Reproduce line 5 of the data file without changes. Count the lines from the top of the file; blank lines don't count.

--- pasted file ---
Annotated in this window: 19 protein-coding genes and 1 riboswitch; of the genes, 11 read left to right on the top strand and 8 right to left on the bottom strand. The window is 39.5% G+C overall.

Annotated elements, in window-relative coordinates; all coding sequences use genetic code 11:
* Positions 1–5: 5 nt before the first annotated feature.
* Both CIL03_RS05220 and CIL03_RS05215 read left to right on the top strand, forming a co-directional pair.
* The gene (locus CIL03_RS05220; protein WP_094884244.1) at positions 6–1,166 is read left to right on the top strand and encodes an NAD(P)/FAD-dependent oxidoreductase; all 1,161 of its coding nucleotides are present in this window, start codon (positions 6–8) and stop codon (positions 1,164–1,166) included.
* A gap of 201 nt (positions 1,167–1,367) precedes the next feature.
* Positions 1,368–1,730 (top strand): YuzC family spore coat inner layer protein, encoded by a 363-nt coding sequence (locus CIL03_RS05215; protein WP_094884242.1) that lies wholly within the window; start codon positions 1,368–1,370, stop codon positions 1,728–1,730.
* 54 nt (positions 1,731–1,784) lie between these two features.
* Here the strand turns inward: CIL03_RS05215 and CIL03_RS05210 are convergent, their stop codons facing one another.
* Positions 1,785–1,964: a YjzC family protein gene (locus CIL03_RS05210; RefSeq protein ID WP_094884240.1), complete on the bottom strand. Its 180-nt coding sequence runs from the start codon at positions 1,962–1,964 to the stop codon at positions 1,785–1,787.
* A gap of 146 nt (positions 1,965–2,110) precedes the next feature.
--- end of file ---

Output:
* The gene (locus CIL03_RS05220; protein WP_094884244.1) at positions 6–1,166 is read left to right on the top strand and encodes an NAD(P)/FAD-dependent oxidoreductase; all 1,161 of its coding nucleotides are present in this window, start codon (positions 6–8) and stop codon (positions 1,164–1,166) included.